Britain's top shares registered their highest closing level for nearly two years on Friday, taking a cue from U.S. jobs data which suggested a broad-based labour market recovery.
However, the relatively slow pace of growth in payrolls outside the farming sector also eased concerns that the Federal Reserve would rethink its monetary easing imminently.
The FTSE 100 index made its gains for the day of 0.7 percent in the two hours following the news, ending up 42.50 points at 6,089.84 - the highest close since Feb. 8, 2011, and just two points off the highest close since May 2008.
The data followed a morning where UK shares dipped, after minutes from the Fed's December meeting released on Thursday evening showed some policymakers were increasingly worried about the potential risks for financial markets of the U.S. central bank's asset purchases.
The Fed said last month it would keep interest rates near zero until unemployment fell at least to 6.5 percent, as long as inflation does not rise above 2.5 percent.
However, some analysts thought the mixed jobs report, with unemployment stubbornly high at 7.8 percent, actually allayed concerns that the Fed would tighten monetary pressure immediately, which supported stocks.
"The paradox of the markets at the moment is that good equals bad and bad equals good, especially following the FOMC minutes yesterday. Any (jobs report) above 175,000 would have increased the pressure on the Fed to start thinking about exit strategies," Ioan Smith, strategist at Knight Capital, said.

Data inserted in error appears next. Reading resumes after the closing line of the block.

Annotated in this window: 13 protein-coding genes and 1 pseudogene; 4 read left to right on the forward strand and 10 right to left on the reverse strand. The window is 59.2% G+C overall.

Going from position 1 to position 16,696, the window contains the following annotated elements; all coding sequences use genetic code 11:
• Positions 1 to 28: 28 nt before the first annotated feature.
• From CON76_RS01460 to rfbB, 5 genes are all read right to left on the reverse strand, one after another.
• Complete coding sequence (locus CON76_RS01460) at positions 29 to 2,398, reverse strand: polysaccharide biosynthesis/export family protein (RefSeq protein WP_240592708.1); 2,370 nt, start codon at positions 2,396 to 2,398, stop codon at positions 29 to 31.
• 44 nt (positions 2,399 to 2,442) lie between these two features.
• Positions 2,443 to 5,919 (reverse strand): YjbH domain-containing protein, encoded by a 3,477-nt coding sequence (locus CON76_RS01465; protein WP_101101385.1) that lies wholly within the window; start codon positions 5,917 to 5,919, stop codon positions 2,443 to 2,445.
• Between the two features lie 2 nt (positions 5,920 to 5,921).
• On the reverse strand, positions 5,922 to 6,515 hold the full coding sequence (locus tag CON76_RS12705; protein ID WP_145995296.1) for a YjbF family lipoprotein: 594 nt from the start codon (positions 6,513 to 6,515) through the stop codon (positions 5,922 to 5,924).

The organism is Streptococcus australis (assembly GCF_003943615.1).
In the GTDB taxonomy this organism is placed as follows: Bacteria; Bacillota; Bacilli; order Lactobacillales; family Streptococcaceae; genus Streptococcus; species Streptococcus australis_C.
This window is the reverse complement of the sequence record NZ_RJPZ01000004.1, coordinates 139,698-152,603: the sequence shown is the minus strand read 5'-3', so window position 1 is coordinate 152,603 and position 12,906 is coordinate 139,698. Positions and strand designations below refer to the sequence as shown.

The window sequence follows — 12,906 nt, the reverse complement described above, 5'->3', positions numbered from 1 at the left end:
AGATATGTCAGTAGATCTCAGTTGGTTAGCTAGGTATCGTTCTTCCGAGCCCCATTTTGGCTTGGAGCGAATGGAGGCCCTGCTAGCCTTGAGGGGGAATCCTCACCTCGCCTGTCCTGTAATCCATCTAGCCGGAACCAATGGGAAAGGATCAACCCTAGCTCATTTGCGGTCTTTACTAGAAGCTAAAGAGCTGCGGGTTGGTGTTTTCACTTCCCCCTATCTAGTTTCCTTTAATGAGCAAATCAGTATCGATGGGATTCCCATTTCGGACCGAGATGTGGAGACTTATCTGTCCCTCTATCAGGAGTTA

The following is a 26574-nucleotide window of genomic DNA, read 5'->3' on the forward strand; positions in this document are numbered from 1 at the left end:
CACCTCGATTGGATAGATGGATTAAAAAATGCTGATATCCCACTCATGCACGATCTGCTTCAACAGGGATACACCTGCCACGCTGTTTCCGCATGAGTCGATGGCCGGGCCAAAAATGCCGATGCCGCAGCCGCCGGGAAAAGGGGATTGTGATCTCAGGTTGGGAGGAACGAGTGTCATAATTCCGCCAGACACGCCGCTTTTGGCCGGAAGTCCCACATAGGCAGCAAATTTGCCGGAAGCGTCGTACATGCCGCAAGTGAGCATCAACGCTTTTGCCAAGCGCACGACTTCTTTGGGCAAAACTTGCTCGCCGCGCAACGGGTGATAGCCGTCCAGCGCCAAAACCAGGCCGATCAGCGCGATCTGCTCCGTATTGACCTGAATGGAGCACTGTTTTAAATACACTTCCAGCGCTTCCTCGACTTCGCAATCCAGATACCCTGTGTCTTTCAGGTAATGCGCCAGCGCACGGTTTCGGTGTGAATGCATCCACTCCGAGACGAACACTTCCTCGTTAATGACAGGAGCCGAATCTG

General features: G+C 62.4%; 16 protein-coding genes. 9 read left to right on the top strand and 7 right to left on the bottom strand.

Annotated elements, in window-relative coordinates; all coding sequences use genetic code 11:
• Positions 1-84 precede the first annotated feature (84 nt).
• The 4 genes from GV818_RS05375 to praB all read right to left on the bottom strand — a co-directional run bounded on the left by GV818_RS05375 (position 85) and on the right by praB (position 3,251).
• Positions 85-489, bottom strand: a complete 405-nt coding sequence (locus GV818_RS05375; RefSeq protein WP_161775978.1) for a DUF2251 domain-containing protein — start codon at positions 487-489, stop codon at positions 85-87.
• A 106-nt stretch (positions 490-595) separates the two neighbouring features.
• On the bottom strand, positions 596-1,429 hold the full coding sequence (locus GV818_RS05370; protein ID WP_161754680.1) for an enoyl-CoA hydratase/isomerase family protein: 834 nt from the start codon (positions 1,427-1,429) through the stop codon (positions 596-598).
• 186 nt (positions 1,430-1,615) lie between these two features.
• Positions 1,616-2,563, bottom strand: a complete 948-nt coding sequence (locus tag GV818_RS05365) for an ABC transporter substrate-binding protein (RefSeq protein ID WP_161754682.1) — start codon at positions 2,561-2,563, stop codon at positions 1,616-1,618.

"Quantitative easing is leading to sharp increases in asset prices even if it isn't really impacting the real economy as much, (but) it's still likely that the Fed will keep easing until unemployment is below 7 percent."
Cyclical stocks which rise and fall with the economic cycle did well, with oil & gas leading gainers and banks reversing early falls to add 0.7 percent.
BP was the top blue-chip riser, up 2.7 percent and adding nearly 9 points to the FTSE 100 index, after Switzerland-based rig contractor Transocean RIG.N agreed to pay a lower-than-expected $1.4 billion to settle U.S. government charges over BP's Gulf of Mexico oil spill in 2010.
"We are encouraged by the higher volume move on BP led by the Transocean news that removes some of the uncertainty surrounding the liability faced by BP," Atif Latif, head of trading at Guardian Stockbrokers, said. BP traded 130 percent of its 90-day average volume, compared to the 79 percent in the wider